#ServeToLead #1Book1Week #LetsMakeReadingCoolAgain #LeadersAreReaders #ForbiddenHistory #PrehistoricTechnologies #OriginOfCivilization #AlternativeTheories  

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Tuesday, September 1, 2020

Hitler (2012) by A. N. Wilson, Book Review



Hitler (2012) by A. N. Wilson

What's good about this book? Two things: it is a short biography (190 pages) and easy to read. But what's bad about it? Well, Adolf Hitler is a complex and perplex figure, a short biography will surely somehow reduce rich historical stories into some oversimplified ones (probably that's why I love the large volume of Walter Isaacson's Steve Jobs. One of the finest biographies). Having said that, I enjoyed reading this book as a whole. I always wonder why and how Hitler rise to power from unimpressive failed-artist to der FΓΌhrer ("the leader") of German. This book - briefly - explained it.

Hitler was born on 20th April 1889 in a city named Braunau am Inn in the country of Austria. His family moved around some, living a short while in Germany and then back to Austria. Hitler did not have a happy childhood. Both his parents died fairly young and many of his brothers and sisters died as well. He came from a broken family, very few good relationships, and an average (almost to untalented, physically weak) man. But he had few abilities and it was these which carried him along. Wilson writes, "Chief and greatest of his gifts was the capacity to speak in public, a gift which had laid dormant throughout his tongue-tied youth." Along with that, he also has a "skill at political manipulation" and a "taste for violence." After he joined the Nazi he was elected Chancellor of Germany, and then after a few years only, he became the Dictator. To the Germans, at first, he was thought of as the saviour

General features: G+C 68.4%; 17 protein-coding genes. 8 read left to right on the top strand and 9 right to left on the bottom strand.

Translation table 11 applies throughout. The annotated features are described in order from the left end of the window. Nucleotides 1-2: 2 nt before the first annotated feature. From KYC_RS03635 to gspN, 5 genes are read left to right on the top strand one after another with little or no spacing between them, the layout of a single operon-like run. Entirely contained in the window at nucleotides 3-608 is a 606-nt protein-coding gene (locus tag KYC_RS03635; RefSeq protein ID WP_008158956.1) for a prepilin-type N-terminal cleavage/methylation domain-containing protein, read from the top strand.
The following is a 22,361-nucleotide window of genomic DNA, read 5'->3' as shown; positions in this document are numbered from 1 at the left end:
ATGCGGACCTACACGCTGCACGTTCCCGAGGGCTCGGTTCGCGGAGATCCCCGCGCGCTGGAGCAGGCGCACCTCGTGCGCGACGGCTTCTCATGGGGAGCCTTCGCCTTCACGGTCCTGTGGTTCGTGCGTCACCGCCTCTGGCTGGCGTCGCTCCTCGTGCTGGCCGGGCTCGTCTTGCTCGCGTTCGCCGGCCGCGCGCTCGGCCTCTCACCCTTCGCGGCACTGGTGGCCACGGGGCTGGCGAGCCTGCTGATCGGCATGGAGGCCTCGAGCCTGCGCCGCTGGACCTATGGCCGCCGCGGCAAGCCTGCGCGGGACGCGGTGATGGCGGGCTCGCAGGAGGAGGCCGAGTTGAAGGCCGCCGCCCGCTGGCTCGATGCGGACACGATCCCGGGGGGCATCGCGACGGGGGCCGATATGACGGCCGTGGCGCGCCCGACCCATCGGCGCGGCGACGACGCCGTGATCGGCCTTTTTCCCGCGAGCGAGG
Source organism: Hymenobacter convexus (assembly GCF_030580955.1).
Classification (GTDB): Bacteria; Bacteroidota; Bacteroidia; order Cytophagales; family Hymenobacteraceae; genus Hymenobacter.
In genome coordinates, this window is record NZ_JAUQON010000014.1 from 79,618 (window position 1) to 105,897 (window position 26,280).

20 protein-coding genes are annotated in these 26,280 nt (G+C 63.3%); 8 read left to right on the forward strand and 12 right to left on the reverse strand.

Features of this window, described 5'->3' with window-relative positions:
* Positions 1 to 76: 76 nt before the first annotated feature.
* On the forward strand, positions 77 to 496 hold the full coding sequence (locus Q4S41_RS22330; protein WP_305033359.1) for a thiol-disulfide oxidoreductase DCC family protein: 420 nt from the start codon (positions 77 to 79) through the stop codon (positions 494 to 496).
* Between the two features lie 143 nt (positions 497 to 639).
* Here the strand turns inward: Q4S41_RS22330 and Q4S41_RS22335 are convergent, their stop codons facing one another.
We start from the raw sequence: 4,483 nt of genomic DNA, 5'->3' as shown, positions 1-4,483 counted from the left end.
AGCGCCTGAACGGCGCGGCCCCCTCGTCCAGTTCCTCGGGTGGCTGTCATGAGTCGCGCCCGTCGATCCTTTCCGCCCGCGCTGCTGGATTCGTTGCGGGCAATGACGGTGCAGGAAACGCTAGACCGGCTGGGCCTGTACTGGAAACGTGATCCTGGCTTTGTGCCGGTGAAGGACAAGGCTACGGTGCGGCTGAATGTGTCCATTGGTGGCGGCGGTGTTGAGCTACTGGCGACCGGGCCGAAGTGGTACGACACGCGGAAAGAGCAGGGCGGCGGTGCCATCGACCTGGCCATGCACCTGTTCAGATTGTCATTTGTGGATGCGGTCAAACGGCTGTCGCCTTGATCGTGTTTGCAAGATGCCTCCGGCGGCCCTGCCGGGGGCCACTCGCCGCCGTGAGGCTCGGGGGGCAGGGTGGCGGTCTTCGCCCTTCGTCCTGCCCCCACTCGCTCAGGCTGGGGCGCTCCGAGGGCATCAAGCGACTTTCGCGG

Hitler was responsible for some of the most horrible crimes committed in human history, namely, the Holocaust and ethnic cleansing. He hated Jewish people and wanted to exterminate them from Germany. He forced Jewish people to go to concentration camps where about 6 million Jews were killed during World War II. It was the dark history of European anti-Semitism. He also had other people and races he didn't like killed including handicapped people. He became more violent, and thus created more enemies. At the end of his life, he has no peace and he died as a failure. Nowadays, if you think evil, you'll think of Hitler. A false saviour

[Ps: Mein Kampf ("My Struggle") is a 1925 autobiographical manifesto by Adolf Hitler. A bible for the Nazis. This is the only complete book that he wrote. It is filled with anti-Semitism, meaning "hostility toward or discrimination against Jews as a religious, ethnic, or racial group." It was the most prevalent sentiment in Europe during his time. In 2016, Mein Kampf became a best-seller. And guess what? Our own Popular Malaysia Bookstore is selling many copies of this book... My question is this: Why Popular intentionally print Mein Kampf, Hitler's book? And why Popular desire to sell to the masses? (If Popular just sells the book, no problem. But why purposefully print it under Popular?)] πŸ˜πŸ˜’πŸ˜‘

#ServeToLead #1Book1Week #LetsMakeReadingCoolAgain #LeadersAreReaders #AdolfHitler #Biography

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Blessing or Curse: You Can Choose (2006) by Derek Prince, Book Review



Blessing or Curse: You Can Choose (2006) by Derek Prince

Last week I didn't post anything on my social media, so I have lots of time (and works too, but I'm able to manage my work very well) to read books. I finished two books. One by N. A. Wilson on the life of Adolf Hitler and this book. Now can you see how much time we wasted on social media weekly? Monthly? Yearly? Except for WhatsApps, I don't even have active personal social media accounts! You can be a reader - all of us can - if only you reduce your idle time on social media. Join my #SocialMediaSabbath every week. To know more, visit LEGASI.tv Instagram.